Itay Itzhak


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Instructed to Bias: Instruction-Tuned Language Models Exhibit Emergent Cognitive Bias
Itay Itzhak | Gabriel Stanovsky | Nir Rosenfeld | Yonatan Belinkov
Transactions of the Association for Computational Linguistics, Volume 12

Recent studies show that instruction tuning (IT) and reinforcement learning from human feedback (RLHF) improve the abilities of large language models (LMs) dramatically. While these tuning methods can help align models with human objectives and generate high-quality text, not much is known about their potential adverse effects. In this work, we investigate the effect of IT and RLHF on decision making and reasoning in LMs, focusing on three cognitive biases—the decoy effect, the certainty effect, and the belief bias—all of which are known to influence human decision-making and reasoning. Our findings highlight the presence of these biases in various models from the GPT-3, Mistral, and T5 families. Notably, we find a stronger presence of biases in models that have undergone instruction tuning, such as Flan-T5, Mistral-Instruct, GPT3.5, and GPT4. Our work constitutes a step toward comprehending cognitive biases in instruction-tuned LMs, which is crucial for the development of more reliable and unbiased language models.1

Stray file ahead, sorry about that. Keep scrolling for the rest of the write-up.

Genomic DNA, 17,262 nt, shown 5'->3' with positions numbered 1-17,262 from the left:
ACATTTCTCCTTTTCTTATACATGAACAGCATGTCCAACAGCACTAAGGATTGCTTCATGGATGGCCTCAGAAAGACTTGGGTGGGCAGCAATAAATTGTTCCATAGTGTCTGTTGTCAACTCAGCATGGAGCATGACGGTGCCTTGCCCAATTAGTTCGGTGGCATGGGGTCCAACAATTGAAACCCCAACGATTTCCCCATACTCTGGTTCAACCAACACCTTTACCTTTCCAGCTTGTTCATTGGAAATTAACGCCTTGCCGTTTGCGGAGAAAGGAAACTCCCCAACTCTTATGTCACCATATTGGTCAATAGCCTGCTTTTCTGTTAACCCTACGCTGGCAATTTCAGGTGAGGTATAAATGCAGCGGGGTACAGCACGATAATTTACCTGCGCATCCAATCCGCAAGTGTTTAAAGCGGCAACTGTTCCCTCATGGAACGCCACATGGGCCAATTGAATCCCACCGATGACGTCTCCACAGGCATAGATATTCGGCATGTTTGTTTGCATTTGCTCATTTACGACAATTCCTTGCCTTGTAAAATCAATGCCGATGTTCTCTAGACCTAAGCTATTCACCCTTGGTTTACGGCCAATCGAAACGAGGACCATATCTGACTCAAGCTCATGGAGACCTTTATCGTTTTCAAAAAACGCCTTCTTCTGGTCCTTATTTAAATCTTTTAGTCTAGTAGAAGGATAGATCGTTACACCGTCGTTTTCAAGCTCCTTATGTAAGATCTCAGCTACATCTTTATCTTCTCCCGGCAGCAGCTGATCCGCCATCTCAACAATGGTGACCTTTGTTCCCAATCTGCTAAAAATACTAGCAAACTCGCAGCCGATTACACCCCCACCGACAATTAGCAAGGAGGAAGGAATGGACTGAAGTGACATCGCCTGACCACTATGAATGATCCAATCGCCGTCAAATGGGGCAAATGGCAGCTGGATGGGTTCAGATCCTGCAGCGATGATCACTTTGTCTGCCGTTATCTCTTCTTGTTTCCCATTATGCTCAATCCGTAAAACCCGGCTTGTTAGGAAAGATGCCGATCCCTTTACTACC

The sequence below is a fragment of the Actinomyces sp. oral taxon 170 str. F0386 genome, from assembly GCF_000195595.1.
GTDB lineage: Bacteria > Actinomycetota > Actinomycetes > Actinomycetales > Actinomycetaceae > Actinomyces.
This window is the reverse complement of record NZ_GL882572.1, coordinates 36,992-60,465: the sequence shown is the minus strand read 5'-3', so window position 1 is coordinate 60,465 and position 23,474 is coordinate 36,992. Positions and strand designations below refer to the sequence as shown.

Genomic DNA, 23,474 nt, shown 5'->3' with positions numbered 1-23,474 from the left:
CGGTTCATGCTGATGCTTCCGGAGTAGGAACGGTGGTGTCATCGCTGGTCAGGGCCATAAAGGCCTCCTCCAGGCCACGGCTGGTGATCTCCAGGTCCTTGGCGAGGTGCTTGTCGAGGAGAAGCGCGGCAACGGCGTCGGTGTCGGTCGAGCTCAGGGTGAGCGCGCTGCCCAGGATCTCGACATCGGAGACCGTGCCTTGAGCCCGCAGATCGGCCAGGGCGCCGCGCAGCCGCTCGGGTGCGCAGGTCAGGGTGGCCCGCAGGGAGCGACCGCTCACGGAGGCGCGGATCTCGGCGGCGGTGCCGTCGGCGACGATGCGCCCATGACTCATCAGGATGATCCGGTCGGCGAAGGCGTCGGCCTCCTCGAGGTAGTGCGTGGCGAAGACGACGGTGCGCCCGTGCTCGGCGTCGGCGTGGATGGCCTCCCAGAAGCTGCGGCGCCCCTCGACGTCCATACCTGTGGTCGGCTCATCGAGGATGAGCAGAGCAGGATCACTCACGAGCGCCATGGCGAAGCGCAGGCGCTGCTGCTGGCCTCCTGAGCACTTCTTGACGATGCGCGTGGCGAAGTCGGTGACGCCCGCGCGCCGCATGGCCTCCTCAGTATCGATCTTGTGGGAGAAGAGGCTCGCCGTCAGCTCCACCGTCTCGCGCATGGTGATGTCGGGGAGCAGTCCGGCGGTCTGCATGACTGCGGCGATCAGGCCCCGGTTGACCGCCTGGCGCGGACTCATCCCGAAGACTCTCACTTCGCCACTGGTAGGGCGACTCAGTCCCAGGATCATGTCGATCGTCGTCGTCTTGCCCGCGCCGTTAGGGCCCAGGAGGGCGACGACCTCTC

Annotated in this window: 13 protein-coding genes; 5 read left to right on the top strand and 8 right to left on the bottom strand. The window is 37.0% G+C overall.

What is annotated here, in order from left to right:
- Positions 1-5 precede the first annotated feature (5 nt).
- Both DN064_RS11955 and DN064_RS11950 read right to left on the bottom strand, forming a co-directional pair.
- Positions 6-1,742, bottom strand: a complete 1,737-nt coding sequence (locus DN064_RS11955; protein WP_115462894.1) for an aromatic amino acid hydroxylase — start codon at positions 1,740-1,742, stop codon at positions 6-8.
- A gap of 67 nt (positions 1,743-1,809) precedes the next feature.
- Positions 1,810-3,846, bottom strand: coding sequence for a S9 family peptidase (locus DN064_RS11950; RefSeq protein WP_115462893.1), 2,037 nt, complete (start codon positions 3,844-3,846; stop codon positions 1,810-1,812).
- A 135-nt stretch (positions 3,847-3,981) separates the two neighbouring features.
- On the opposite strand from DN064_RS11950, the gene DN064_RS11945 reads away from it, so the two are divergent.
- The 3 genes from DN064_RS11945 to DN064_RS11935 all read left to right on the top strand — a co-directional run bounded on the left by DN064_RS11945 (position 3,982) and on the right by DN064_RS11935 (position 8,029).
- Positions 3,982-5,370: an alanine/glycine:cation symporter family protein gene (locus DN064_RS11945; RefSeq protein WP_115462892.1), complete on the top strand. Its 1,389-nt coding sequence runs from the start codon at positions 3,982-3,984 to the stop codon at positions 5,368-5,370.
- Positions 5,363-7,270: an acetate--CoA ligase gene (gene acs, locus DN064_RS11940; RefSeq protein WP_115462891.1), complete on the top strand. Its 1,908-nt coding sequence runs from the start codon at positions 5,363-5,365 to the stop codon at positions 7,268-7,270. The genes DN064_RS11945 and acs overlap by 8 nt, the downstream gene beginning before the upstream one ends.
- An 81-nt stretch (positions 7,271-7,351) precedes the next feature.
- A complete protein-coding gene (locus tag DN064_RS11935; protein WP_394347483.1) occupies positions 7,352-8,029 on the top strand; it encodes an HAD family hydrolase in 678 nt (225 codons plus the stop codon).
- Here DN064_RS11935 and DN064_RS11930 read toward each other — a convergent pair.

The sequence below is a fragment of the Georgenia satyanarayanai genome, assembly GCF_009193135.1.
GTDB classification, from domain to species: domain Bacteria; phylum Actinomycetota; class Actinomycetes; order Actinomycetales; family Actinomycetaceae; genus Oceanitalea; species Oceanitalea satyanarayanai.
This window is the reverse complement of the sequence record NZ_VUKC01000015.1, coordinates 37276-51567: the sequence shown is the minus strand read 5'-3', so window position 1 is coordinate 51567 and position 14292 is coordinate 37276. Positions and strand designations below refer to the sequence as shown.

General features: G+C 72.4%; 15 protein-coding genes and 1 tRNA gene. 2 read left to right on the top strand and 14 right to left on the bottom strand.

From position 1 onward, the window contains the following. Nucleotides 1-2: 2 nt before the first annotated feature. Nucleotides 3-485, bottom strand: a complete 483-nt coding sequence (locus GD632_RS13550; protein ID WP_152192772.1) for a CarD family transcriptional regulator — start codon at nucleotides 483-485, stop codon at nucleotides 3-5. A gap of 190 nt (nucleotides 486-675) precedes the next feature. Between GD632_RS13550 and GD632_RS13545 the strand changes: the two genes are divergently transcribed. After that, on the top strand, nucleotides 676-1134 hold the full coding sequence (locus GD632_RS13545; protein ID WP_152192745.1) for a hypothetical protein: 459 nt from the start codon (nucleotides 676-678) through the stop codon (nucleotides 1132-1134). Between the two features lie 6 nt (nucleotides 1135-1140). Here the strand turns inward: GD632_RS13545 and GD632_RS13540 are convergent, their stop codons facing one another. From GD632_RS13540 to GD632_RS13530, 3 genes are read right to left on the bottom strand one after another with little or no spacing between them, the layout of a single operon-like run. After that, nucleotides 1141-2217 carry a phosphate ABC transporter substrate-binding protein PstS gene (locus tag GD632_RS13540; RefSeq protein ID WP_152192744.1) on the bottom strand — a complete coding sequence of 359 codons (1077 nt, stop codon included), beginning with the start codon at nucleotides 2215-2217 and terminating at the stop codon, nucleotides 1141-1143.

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Models In a Spelling Bee: Language Models Implicitly Learn the Character Composition of Tokens
Itay Itzhak | Omer Levy
Proceedings of the 2022 Conference of the North American Chapter of the Association for Computational Linguistics: Human Language Technologies

Standard pretrained language models operate on sequences of subword tokens without direct access to the characters that compose each token’s string representation. We probe the embedding layer of pretrained language models and show that models learn the internal character composition of whole word and subword tokens to a surprising extent, without ever seeing the characters coupled with the tokens. Our results show that the embedding layers of RoBERTa and GPT2 each hold enough information to accurately spell up to a third of the vocabulary and reach high character ngram overlap across all token types. We further test whether enriching subword models with character information can improve language modeling, and observe that this method has a near-identical learning curve as training without spelling-based enrichment. Overall, our results suggest that language modeling objectives incentivize the model to implicitly learn some notion of spelling, and that explicitly teaching the model how to spell does not appear to enhance its performance on such tasks.